Prince Andrew settles lawsuit with sexual assault accuser Virginia Roberts Giuffre

Maria Puente
USA TODAY

Prince Andrew and his accuser Virginia Roberts Giuffre have settled the sex abuse lawsuit she filed against him, which has damaged his reputation beyond repair and threatened to overshadow his mother Queen Elizabeth II's Platinum Jubilee celebrations this summer.

Lawyers for both sides filed documents Tuesday in federal court in New York, declaring the parties had reached an out-of-court settlement for an undisclosed sum and a "substantial donation" to Giuffre's charity "in support of victim's rights."

The Duke of York, 61, also expressed regret for his former friendship with convicted American sex offender Jeffrey Epstein, who Giuffre alleged had trafficked her to Andrew when she was 17.

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Prince Andrew has reached a legal settlement with Virginia Roberts Giuffre, who says she was sexually trafficked to the British royal when she was 17.

Since she began accusing him publicly in 2015, Andrew has vigorously denied her allegations.

"Prince Andrew has never intended to malign Ms. Giuffre’s character, and he accepts that she has suffered both as an established victim of abuse and as a result of unfair public attacks," according to one of the documents filed in court.

"Prince Andrew regrets his association with Epstein, and commends the bravery of Ms. Giuffre and other survivors in standing up for themselves and others. He pledges to demonstrate his regret for his association with Epstein by supporting the fight against the evils of sex trafficking, and by supporting its victims."

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Virginia Roberts Giuffre, with her lawyer David Boies in New York in 2019, has reached a settlement in her lawsuit against Prince Andrew.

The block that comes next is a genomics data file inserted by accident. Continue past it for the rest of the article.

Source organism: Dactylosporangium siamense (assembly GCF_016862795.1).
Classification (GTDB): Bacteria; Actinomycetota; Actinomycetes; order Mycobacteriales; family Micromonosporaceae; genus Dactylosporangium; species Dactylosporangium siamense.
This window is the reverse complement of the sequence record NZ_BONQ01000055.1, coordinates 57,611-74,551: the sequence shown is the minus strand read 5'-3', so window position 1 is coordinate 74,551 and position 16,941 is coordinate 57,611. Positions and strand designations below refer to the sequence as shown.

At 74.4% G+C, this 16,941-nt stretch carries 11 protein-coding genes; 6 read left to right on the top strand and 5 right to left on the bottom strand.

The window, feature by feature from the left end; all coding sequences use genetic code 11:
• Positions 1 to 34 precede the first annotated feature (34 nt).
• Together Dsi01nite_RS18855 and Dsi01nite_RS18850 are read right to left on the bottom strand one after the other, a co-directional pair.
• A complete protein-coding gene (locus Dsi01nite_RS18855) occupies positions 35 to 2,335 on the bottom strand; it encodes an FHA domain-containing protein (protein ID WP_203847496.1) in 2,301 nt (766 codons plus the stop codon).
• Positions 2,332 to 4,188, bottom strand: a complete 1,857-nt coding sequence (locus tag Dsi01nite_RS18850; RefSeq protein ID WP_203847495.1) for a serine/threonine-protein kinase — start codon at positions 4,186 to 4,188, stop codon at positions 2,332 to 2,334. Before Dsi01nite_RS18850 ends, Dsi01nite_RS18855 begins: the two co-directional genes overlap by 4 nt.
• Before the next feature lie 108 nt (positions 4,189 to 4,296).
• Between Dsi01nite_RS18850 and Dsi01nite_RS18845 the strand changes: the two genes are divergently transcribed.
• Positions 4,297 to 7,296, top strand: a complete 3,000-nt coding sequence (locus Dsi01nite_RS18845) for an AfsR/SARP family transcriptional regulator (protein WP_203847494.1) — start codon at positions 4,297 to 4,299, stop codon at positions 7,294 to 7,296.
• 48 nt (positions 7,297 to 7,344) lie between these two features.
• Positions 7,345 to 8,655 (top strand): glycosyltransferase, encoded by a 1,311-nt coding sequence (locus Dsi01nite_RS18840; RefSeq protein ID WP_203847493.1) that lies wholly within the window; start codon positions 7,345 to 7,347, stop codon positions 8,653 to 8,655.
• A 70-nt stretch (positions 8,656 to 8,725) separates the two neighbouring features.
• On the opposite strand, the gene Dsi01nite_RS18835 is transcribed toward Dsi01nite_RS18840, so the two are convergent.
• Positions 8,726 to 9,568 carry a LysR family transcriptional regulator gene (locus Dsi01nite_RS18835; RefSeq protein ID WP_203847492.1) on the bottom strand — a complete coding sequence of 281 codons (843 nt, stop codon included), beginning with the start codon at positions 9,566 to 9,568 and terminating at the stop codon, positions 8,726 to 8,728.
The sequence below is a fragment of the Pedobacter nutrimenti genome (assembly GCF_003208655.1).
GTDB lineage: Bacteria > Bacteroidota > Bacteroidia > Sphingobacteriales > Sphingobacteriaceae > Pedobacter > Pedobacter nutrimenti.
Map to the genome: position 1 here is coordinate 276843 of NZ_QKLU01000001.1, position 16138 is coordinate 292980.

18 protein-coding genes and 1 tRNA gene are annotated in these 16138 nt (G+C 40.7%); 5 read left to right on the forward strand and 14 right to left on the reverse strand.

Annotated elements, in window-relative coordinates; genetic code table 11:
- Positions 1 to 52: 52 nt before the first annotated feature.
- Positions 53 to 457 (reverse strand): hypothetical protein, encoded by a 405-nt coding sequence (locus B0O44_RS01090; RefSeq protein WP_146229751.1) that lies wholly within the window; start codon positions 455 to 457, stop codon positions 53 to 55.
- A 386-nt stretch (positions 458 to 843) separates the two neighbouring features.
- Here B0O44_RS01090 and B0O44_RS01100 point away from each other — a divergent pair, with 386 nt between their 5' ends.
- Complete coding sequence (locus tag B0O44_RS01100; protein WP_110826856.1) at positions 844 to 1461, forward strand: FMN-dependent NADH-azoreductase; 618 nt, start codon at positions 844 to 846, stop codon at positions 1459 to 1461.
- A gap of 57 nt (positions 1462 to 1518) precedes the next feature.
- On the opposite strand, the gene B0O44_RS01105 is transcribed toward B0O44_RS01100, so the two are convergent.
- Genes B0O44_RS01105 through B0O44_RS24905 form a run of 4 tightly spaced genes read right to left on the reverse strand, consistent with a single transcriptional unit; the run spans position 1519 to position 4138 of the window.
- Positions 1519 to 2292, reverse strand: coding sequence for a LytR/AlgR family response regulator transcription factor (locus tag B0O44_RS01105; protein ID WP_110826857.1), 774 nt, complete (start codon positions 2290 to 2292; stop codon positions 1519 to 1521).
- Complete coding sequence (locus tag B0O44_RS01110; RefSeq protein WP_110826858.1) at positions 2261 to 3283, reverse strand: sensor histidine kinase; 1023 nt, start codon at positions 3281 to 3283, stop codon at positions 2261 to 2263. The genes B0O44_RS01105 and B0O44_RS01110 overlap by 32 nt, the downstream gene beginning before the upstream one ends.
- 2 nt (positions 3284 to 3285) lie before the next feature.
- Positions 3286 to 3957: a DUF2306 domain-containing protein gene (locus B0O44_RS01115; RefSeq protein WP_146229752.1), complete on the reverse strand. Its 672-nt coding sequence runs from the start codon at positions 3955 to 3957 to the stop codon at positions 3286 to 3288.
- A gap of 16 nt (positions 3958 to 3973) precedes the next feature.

In a separate joint letter from both teams of attorneys, Giuffre's New York lawyer, David Boies, advised U.S. District Judge Lewis Kaplan that the parties had reached a settlement. It still has to be approved by the judge.  

"The parties anticipate filing a stipulation of dismissal of the case within thirty (30) days," the letter said.

"A 'settlement in principle' needs to be ratified by court order and until we see that, I would not hold your breath too deeply as all the i’s need to be dotted and the t’s crossed," Nick Goldstone, a London lawyer with the international firm Ince who has been following the case, told USA TODAY. 

Still, he said it was a "good day" and a "huge relief" for the royal family.

"In terms of 'the court of public opinion,' this looks like an admission of bad conduct on the part of Andrew and I suspect he will remain 'off-stage' from the royal family for the rest of his life," Goldstone said. 

USA TODAY reached out to Andrew's Los Angeles lawyer, Andrew Brettler, for a comment. 

Depositions in the case had been set for the spring and a trial for the fall. Now all of that, with the possibility of more embarrassing revelations, will not happen.